The recently launched Global Innovation Needs Assessment (GINA) report, Food Systems Methane Innovations, highlights the vital importance of investing in sustainable protein, such as plant-based and cultivated meat, to reduce methane emissions and grow the world economy drastically.
“It’s great to see this report highlighting the need for governments around the world to invest in developing and scaling these foods”
Developed by the US public charity ClimateWorks Foundation and the Global Methane Hub, a philanthropic organization dedicated to reducing methane emissions globally, the study provides new data and projections on how the food and agriculture sectors can reduce methane emissions to limit climate change while continuing to feed the world.
The problem of methane
In 2022, the Intergovernmental Panel on Climate Change estimated that past methane emissions from human activity account for almost a third of global warming.
Methane traps more heat in the atmosphere per molecule than carbon dioxide (CO2), making it 80 times more harmful than CO2 for 20 years after it is released. Despite continuously replenishing its atmospheric volumes, methane emissions are not effectively managed due to a lack of common technological approaches and standard reporting methods, argues UNECE.
According to GINA, the food system accounts for 60% of global anthropogenic methane emissions. Most of those emissions come from three sources: livestock farming, food loss and waste, and rice cultivation.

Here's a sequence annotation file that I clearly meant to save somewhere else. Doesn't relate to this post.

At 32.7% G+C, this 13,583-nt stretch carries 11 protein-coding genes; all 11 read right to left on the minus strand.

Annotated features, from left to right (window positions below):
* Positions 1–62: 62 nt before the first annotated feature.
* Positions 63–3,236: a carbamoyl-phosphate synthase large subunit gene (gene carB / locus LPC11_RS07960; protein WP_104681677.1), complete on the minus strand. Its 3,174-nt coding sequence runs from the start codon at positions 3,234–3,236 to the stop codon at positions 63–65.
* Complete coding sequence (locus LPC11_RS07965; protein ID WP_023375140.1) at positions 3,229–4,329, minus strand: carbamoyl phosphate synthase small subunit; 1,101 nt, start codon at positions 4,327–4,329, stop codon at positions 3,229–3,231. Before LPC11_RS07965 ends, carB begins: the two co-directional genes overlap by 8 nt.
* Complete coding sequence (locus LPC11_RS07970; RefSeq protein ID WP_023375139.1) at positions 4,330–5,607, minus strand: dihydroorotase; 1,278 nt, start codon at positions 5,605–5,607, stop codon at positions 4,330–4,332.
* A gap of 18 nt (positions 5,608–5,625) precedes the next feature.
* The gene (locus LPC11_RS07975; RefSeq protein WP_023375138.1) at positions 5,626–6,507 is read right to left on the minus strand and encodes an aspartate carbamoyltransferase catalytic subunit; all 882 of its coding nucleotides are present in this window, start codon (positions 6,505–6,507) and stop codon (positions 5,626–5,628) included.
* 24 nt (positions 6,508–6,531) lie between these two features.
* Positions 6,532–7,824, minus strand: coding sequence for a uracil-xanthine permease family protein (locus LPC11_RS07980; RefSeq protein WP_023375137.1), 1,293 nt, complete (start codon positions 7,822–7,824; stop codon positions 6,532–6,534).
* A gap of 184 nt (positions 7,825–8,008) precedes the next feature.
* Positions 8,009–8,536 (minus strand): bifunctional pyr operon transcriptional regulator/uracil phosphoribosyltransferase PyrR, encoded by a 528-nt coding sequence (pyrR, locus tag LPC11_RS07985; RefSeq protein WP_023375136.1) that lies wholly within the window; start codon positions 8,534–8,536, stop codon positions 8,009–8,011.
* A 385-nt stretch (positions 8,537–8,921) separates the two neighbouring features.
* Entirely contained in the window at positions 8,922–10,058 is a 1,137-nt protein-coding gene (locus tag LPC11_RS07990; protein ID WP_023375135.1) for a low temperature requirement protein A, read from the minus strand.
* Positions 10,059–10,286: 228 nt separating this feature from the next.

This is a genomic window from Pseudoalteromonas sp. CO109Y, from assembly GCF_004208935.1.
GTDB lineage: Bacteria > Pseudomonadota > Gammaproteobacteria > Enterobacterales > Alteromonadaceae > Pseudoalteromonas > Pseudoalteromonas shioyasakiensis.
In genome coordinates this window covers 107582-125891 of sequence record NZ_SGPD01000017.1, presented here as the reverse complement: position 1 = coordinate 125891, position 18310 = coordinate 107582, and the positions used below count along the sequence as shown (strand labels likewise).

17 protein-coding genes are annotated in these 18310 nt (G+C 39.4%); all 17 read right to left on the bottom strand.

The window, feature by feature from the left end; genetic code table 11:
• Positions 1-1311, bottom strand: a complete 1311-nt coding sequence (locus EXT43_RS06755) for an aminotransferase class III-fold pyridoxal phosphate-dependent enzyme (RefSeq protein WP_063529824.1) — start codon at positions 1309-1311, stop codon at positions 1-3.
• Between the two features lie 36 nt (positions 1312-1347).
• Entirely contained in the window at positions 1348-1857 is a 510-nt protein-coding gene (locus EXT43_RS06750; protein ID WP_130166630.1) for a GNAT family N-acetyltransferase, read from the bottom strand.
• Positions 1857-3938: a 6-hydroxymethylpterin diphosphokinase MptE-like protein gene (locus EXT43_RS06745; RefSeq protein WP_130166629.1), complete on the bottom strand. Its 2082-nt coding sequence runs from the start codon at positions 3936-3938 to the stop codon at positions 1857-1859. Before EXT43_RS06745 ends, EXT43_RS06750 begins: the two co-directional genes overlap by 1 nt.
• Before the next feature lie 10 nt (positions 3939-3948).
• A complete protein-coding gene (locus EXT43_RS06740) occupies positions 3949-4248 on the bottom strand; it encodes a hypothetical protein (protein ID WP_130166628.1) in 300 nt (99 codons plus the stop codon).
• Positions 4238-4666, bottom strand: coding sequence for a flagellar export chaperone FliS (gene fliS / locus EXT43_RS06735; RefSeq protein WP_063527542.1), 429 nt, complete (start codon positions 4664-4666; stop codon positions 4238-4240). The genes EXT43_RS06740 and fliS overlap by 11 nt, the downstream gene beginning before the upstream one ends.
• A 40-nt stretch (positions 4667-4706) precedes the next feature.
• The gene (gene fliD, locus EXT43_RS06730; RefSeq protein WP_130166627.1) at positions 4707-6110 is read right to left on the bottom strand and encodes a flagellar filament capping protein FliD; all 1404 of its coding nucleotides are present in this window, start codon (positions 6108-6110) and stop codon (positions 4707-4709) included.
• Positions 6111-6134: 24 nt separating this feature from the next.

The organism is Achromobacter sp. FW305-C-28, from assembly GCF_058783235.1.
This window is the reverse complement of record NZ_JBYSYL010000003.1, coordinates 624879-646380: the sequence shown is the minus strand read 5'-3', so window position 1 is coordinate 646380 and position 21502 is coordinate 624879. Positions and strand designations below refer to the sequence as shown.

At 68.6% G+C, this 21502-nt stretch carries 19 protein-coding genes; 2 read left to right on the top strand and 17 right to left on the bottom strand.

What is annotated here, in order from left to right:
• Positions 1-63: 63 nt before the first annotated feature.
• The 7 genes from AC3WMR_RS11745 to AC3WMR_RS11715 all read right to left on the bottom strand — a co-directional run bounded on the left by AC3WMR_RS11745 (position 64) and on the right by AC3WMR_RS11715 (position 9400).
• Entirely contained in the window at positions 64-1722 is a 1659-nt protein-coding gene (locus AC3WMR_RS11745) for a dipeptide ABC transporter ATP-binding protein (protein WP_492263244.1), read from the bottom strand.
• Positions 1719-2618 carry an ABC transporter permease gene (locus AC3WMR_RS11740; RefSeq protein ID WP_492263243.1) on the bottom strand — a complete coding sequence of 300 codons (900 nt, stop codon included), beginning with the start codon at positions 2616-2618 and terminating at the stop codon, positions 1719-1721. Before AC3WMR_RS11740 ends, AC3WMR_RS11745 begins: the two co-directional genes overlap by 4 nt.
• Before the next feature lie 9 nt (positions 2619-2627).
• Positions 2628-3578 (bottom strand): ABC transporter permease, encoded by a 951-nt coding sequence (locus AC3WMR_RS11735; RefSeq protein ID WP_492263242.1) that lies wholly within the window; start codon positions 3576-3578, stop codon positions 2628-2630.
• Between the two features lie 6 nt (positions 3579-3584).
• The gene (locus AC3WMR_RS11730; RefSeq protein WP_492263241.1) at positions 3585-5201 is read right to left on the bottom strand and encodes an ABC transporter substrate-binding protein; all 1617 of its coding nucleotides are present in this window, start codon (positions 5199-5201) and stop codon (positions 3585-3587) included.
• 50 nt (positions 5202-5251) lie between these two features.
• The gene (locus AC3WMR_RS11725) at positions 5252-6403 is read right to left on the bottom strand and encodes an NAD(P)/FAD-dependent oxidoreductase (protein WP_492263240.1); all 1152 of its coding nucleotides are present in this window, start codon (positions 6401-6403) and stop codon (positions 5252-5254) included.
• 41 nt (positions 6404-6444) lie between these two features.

Recommendations for governments
The report includes a series of policy recommendations for governments, with the authors finding that expanding the range of alt proteins will be vital to reducing emissions of climate change-causing gases from the global food system.
Furthermore, GINA states that investments in methane innovations across the animal agriculture, rice and waste sectors could support up to 118 million jobs globally, contributing with $700 billion to the world economy by 2050 (98% of investments would come from alt proteins).
The authors also point out that as these novel foods face cost, affordability, and consumer acceptance barriers, “we need cheaper and better alternatives, backed by strong and coherent financial and regulatory criteria.”
The role of alt proteins in the climate crisis
Concluding, the GINA Synthesis report emphasizes the need for countries to invest in sustainable proteins to reduce methane emissions and create new jobs in face of global warming. A profound change in the food production is essential to ensure a healthier and more sustainable future.
The Good Food Institute Europe, an international nonprofit which works to advance these foods, has welcomed the report sharing the following statistics of alt protein GHG emissions.
- Plant-based meat causes 98% less emissions than conventional meat
- Cultivated meat from cells could cut the climate impact of meat by up to 92%
- Quorn‘s fermentation-made meat has a carbon footprint 70% lower than chicken
- Whey protein, the key protein in dairy, made with precision fermentation causes up to 97% less greenhouse gas emissions than whey protein from cows
Seren Kell, senior science and technology manager at the Good Food Institute Europe, said: “Plant-based and cultivated meats can cut CO2 as well as dangerous methane emissions and are essential to delivering the meat people want, without causing runaway climate breakdown. It’s great to see this report highlighting the need for governments around the world to invest in developing and scaling these foods, improving their quality and bringing costs down, making sure they’re available to everyone.”